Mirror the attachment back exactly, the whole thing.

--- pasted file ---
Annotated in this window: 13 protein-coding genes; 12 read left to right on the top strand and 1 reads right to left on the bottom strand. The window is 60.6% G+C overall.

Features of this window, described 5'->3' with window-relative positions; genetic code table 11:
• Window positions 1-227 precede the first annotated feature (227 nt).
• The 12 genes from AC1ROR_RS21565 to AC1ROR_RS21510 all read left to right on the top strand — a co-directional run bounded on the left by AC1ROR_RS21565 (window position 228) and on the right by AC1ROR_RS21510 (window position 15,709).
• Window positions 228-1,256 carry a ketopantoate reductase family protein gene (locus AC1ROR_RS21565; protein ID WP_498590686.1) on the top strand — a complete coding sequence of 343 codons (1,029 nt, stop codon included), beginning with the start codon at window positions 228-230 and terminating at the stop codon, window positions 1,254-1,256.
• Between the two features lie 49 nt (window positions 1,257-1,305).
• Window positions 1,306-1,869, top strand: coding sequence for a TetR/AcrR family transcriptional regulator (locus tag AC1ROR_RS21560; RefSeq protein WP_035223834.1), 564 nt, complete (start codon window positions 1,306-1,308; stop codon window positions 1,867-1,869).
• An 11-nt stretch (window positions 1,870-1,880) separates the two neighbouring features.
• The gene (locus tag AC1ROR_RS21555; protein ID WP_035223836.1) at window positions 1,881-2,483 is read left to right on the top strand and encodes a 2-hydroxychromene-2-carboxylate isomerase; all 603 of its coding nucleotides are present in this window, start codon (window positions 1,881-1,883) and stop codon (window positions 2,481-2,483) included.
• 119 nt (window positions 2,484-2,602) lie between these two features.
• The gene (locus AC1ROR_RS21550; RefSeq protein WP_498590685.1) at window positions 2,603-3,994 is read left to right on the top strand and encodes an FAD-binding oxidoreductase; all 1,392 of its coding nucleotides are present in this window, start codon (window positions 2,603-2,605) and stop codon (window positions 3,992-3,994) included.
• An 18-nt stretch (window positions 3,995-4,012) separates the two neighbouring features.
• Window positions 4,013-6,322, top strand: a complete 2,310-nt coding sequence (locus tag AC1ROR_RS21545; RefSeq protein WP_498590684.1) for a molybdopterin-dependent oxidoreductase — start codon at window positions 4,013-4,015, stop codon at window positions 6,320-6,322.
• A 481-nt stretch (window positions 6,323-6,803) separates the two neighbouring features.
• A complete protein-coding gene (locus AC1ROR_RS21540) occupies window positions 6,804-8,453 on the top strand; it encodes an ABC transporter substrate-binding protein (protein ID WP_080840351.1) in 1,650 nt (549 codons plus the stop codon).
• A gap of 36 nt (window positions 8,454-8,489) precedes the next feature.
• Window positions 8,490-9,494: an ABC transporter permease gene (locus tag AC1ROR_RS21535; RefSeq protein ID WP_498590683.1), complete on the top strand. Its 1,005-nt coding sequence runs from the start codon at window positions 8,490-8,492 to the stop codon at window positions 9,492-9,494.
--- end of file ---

Annotated in this window: 13 protein-coding genes; 12 read left to right on the top strand and 1 reads right to left on the bottom strand. The window is 60.6% G+C overall.

Features of this window, described 5'->3' with window-relative positions; genetic code table 11:
• Window positions 1-227 precede the first annotated feature (227 nt).
• The 12 genes from AC1ROR_RS21565 to AC1ROR_RS21510 all read left to right on the top strand — a co-directional run bounded on the left by AC1ROR_RS21565 (window position 228) and on the right by AC1ROR_RS21510 (window position 15,709).
• Window positions 228-1,256 carry a ketopantoate reductase family protein gene (locus AC1ROR_RS21565; protein ID WP_498590686.1) on the top strand — a complete coding sequence of 343 codons (1,029 nt, stop codon included), beginning with the start codon at window positions 228-230 and terminating at the stop codon, window positions 1,254-1,256.
• Between the two features lie 49 nt (window positions 1,257-1,305).
• Window positions 1,306-1,869, top strand: coding sequence for a TetR/AcrR family transcriptional regulator (locus tag AC1ROR_RS21560; RefSeq protein WP_035223834.1), 564 nt, complete (start codon window positions 1,306-1,308; stop codon window positions 1,867-1,869).
• An 11-nt stretch (window positions 1,870-1,880) separates the two neighbouring features.
• The gene (locus tag AC1ROR_RS21555; protein ID WP_035223836.1) at window positions 1,881-2,483 is read left to right on the top strand and encodes a 2-hydroxychromene-2-carboxylate isomerase; all 603 of its coding nucleotides are present in this window, start codon (window positions 1,881-1,883) and stop codon (window positions 2,481-2,483) included.
• 119 nt (window positions 2,484-2,602) lie between these two features.
• The gene (locus AC1ROR_RS21550; RefSeq protein WP_498590685.1) at window positions 2,603-3,994 is read left to right on the top strand and encodes an FAD-binding oxidoreductase; all 1,392 of its coding nucleotides are present in this window, start codon (window positions 2,603-2,605) and stop codon (window positions 3,992-3,994) included.
• An 18-nt stretch (window positions 3,995-4,012) separates the two neighbouring features.
• Window positions 4,013-6,322, top strand: a complete 2,310-nt coding sequence (locus tag AC1ROR_RS21545; RefSeq protein WP_498590684.1) for a molybdopterin-dependent oxidoreductase — start codon at window positions 4,013-4,015, stop codon at window positions 6,320-6,322.
• A 481-nt stretch (window positions 6,323-6,803) separates the two neighbouring features.
• A complete protein-coding gene (locus AC1ROR_RS21540) occupies window positions 6,804-8,453 on the top strand; it encodes an ABC transporter substrate-binding protein (protein ID WP_080840351.1) in 1,650 nt (549 codons plus the stop codon).
• A gap of 36 nt (window positions 8,454-8,489) precedes the next feature.
• Window positions 8,490-9,494: an ABC transporter permease gene (locus tag AC1ROR_RS21535; RefSeq protein ID WP_498590683.1), complete on the top strand. Its 1,005-nt coding sequence runs from the start codon at window positions 8,490-8,492 to the stop codon at window positions 9,492-9,494.